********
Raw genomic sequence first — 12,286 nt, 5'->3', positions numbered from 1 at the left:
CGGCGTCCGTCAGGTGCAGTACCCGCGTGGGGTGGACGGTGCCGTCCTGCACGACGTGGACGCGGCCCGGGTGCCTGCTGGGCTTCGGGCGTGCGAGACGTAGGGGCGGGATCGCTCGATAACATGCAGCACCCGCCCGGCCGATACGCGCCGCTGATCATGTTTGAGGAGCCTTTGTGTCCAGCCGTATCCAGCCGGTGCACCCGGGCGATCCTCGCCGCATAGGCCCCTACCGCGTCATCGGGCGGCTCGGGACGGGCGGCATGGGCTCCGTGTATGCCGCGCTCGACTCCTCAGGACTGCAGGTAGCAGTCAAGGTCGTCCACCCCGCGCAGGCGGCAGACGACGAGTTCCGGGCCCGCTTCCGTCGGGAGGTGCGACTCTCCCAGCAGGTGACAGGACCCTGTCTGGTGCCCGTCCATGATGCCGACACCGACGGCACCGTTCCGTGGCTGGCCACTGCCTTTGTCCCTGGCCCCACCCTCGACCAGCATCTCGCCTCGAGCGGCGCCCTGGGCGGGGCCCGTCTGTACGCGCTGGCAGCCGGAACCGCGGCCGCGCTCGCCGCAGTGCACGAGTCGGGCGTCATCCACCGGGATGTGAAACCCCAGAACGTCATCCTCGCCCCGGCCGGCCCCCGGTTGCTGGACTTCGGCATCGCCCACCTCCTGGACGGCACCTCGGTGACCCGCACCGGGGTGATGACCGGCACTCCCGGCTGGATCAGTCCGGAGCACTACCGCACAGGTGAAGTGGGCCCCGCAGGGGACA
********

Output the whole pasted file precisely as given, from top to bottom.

Raw genomic sequence first — 12,286 nt, 5'->3', positions numbered from 1 at the left:
CGGCGTCCGTCAGGTGCAGTACCCGCGTGGGGTGGACGGTGCCGTCCTGCACGACGTGGACGCGGCCCGGGTGCCTGCTGGGCTTCGGGCGTGCGAGACGTAGGGGCGGGATCGCTCGATAACATGCAGCACCCGCCCGGCCGATACGCGCCGCTGATCATGTTTGAGGAGCCTTTGTGTCCAGCCGTATCCAGCCGGTGCACCCGGGCGATCCTCGCCGCATAGGCCCCTACCGCGTCATCGGGCGGCTCGGGACGGGCGGCATGGGCTCCGTGTATGCCGCGCTCGACTCCTCAGGACTGCAGGTAGCAGTCAAGGTCGTCCACCCCGCGCAGGCGGCAGACGACGAGTTCCGGGCCCGCTTCCGTCGGGAGGTGCGACTCTCCCAGCAGGTGACAGGACCCTGTCTGGTGCCCGTCCATGATGCCGACACCGACGGCACCGTTCCGTGGCTGGCCACTGCCTTTGTCCCTGGCCCCACCCTCGACCAGCATCTCGCCTCGAGCGGCGCCCTGGGCGGGGCCCGTCTGTACGCGCTGGCAGCCGGAACCGCGGCCGCGCTCGCCGCAGTGCACGAGTCGGGCGTCATCCACCGGGATGTGAAACCCCAGAACGTCATCCTCGCCCCGGCCGGCCCCCGGTTGCTGGACTTCGGCATCGCCCACCTCCTGGACGGCACCTCGGTGACCCGCACCGGGGTGATGACCGGCACTCCCGGCTGGATCAGTCCGGAGCACTACCGCACAGGTGAAGTGGGCCCCGCAGGGGACA